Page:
Metals - the 'new renewables'

May 29, 2002

Metals can help in achieving globally sustainable development, two leading Australian researchers claimed today.

Metals are not biodegradable, have a virtually unlimited lifespan, and can be recycled almost without limit, CSIRO's Dr John Rankin and Dr Terry Norgate told the Green Processing 2002 Conference in Cairns today.

Mineral resources are finite, but metals can in theory go on being re-used countless times, with huge savings in energy and reduction in the waste involved in primary processing.

The "ecological footprint" of the human race was estimated in 1997 to be nearly a third larger than the earth's total biological capacity, and by 2030 this could rise as high as 130 per cent, emphasising the importance of making better use of the resources we already have, they said.

"One way to do this is by 'dematerialisation' - reducing the amount of energy and materials you need to produce goods or services. Metals are particularly suited to this, as they have the greatest potential for unlimited recycling."

"However, recycling alone cannot meet the increasing need for metals, and fresh metal and minerals will be required for many generations to come" says Dr Rankin.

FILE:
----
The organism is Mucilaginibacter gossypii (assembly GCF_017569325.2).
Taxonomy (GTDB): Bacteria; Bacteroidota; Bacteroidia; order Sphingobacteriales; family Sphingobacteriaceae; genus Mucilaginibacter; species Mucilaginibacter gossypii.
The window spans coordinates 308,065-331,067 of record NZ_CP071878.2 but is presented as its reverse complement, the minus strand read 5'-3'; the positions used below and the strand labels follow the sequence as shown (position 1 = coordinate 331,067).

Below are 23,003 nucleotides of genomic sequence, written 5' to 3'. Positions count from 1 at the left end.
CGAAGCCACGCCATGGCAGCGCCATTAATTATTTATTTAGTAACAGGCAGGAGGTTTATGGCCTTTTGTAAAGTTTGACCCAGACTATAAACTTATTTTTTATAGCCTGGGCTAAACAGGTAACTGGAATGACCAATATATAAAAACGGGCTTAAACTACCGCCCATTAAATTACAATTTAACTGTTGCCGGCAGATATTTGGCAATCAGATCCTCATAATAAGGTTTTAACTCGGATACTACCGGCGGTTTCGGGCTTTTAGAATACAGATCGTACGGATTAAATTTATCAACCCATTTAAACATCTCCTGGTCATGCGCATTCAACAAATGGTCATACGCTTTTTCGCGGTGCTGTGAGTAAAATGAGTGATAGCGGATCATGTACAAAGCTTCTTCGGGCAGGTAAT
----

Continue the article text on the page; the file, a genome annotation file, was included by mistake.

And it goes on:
Lifecycle analyses of key metals by CSIRO from mining to the point of manufacture has shown that there is significant scope for savings in energy, global warming potential and acid pollution in their production, Dr Rankin said.

Another issue is that declining ore grades are slowly pushing up the amount of energy required to produce a tonne of metal.

New technologies are needed to dramatically reduce the environmental impact of minerals and metals production from ores. Australia, with a large and technologically advanced minerals industry and strong R&D capability in the area, is well placed to become a world leader in the development and implementation of "green" processing technologies.

Dr Rankin says the advent of a carbon tax would have a major effect on metals production, with greater emphasis on low energy extraction processes, and a greater emphasis on recycling.

"Despite earlier concerns about possible shortages, there are no indications that metals scarcity will be a major problem for future generations.

"However increased energy consumption associated with decreasing ore grades and the likely introduction of carbon or energy taxes will place more emphasis on recycling in future, and greater efforts to redesign the supply-chain to remove energy-intensive steps in primary metal production.

"It is also possible that low-energy intensive metals like steel may replace high-energy metals (eg aluminium) in applications where weight is not especially critical, and vice versa."

"Of all the materials used by society metals have the greatest potential for unlimited recycling.

"They offer the ability to conserve resources, reduce energy use and minimize waste disposal."
For detailed information on the program:
Conference website:

CSIRO Australia

Related Carbon Articles from Brightsurf: